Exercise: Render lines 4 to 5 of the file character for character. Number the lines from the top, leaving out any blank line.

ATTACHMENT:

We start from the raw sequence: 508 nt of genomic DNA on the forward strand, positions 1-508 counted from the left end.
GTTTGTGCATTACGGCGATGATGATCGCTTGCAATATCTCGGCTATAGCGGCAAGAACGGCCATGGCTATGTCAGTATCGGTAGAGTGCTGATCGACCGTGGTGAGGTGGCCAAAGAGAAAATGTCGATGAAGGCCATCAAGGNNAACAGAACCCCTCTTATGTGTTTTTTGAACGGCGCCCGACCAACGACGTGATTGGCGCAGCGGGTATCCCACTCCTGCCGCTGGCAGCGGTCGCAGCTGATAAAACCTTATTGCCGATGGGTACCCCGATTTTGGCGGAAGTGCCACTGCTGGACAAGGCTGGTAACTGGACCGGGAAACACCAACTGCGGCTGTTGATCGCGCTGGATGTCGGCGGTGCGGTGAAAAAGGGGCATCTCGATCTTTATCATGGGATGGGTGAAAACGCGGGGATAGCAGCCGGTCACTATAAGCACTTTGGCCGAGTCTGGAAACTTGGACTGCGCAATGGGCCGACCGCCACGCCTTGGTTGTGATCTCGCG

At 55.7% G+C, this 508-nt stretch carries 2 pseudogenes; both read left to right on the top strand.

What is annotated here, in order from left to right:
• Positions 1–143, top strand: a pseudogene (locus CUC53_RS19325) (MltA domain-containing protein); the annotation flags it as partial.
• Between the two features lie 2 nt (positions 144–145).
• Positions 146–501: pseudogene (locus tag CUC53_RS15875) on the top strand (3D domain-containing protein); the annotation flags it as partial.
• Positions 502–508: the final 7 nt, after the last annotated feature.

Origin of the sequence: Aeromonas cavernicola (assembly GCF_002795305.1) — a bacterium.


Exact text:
What is annotated here, in order from left to right:
• Positions 1–143, top strand: a pseudogene (locus CUC53_RS19325) (MltA domain-containing protein); the annotation flags it as partial.